Baptism: Gabrielle Hardee was baptized on June 18. It was a wonderful day of celebration as this child took an important step in her faith journey.

Lego Mini-Camp: 16 children played with Legos and learned Bible stories about David at the same time! I loved watching the creativity of the children as they took some of the building challenges I gave them (create a Lego Goliath, build a Lego crown) and brought them to life in so many unique ways. We had a blast together!

Still to come this summer? A trip to Passportkids camp in Spartanburg, SC (we leave this Sunday); Art Mini-Camp (with a focus on missionaries around the world); and Music Day Camp (we still have a few camper spots open – register today!).

All of these activities and ministries are not possible without this congregation. Your support (with finances, service, and prayer) allows us to offer meaningful activities for children throughout the summer. Thank you for being a congregation that values children and invests in their faith development!

Erin

 


“Emotions” by Doug Reedy

If you have never taken a Myers Briggs personality indicator test, it is worth your while.  There are free ones online that only take a few minutes to complete.  It is sometimes especially helpful in terms of your spiritual development and relationships to know how you differ from others in the way you preserve God, life, and family.

I’m an INTJ.  Without getting too deeply into it, INTJs tend to prefer rationality over emotion.  It doesn’t mean we don’t feel emotional at times, but it does mean we don’t make decisions based on them.  That’s a good thing, because emotions are buzzing around me like gnats right now.

After an intense week of camp with some truly amazing teenagers, I am always a little emotional.  They each are dealing with their own private issues, some that most adults would buckle under.  Seeing them bond together and support each other is a truly beautiful thing.  Although we see glimpses of that here, taking them to another setting always results in spiritual and relational breakthroughs.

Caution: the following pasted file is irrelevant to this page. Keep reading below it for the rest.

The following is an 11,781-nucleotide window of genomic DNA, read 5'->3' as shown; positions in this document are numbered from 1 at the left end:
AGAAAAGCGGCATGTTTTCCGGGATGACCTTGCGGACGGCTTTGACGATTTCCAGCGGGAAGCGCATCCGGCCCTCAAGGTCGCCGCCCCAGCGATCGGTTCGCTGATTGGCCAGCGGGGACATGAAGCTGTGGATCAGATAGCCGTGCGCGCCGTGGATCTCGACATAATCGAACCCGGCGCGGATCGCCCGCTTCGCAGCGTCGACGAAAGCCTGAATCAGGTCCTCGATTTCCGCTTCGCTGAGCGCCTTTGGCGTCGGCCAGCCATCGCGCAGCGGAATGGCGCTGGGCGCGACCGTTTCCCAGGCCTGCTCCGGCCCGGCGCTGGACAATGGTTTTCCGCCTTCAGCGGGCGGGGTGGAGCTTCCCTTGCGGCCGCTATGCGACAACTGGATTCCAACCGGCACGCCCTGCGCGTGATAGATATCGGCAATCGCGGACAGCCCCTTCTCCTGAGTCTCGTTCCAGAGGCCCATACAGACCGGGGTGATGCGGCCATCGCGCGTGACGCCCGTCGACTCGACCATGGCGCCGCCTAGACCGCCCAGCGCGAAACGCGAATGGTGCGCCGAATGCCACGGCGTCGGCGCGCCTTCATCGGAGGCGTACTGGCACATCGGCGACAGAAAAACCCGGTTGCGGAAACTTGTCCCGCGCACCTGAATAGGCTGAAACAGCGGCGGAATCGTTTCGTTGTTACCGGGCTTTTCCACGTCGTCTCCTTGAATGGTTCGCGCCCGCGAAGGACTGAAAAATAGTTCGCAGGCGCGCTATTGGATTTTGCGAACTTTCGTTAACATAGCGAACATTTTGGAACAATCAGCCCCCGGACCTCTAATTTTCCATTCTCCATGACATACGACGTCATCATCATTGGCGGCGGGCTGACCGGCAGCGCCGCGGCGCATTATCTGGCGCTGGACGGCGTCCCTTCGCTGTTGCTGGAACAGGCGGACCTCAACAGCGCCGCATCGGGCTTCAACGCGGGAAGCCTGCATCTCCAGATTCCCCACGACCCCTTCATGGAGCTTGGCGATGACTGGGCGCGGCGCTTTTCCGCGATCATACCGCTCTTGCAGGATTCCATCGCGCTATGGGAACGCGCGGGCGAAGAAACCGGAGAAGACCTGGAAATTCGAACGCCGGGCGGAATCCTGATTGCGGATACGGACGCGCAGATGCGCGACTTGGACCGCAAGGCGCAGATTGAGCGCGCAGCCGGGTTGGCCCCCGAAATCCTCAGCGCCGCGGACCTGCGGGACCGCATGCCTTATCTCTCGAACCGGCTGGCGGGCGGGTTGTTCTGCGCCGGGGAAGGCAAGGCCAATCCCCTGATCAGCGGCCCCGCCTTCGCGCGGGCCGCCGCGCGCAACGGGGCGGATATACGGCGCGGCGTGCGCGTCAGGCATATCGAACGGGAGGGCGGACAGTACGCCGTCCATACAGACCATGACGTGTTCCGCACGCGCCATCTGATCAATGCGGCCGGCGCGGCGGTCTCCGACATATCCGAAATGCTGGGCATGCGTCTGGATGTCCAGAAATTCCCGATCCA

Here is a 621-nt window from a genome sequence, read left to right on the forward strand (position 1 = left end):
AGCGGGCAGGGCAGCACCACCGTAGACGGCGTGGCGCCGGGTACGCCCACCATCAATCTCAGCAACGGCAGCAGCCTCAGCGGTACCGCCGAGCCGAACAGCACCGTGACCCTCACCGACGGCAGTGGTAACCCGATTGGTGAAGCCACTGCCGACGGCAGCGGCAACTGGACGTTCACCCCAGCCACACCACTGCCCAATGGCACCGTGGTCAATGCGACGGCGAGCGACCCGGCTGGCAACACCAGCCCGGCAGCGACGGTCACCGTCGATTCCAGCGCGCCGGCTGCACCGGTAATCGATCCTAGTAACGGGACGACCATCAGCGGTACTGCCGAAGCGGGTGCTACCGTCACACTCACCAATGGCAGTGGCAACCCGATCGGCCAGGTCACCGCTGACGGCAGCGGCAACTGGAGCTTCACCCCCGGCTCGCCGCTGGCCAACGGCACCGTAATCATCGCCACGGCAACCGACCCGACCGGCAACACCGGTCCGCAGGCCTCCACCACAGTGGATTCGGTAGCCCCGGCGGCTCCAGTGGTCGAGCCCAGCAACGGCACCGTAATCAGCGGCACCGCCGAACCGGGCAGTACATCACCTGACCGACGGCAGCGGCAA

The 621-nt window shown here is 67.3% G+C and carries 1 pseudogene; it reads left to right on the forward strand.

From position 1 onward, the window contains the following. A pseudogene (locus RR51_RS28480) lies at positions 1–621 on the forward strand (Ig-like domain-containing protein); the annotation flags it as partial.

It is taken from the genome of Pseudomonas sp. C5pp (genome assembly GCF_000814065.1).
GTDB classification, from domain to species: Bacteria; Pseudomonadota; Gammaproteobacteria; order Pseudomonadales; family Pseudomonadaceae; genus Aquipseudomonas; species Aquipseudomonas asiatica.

Immediately coming off those emotions and coming home to see my much missed wife, daughter, and (to a lesser extent) dog stirs the soul even more so.  Then, seeing a youth hospitalized, seeing some of our collegians in town that don’t come often, and packing for what is sure to be a challenging hike totally off the grid, the last day or two has provided no emotional peace.

I am grateful that the next week will provide a lot of time to pray, walk, and soak in God’s creation.  It will provide time for reflection, and more prayer.  As I switch from the challenge of a 500+ student camp in the city to the challenge of no technology (seriously, we can’t even bring a watch) in the wilderness, my emotions could overwhelm me.  Yet, God is God and worrying is a waste.  Much love to the folks back home.  Prayers appreciated.

Peace, Doug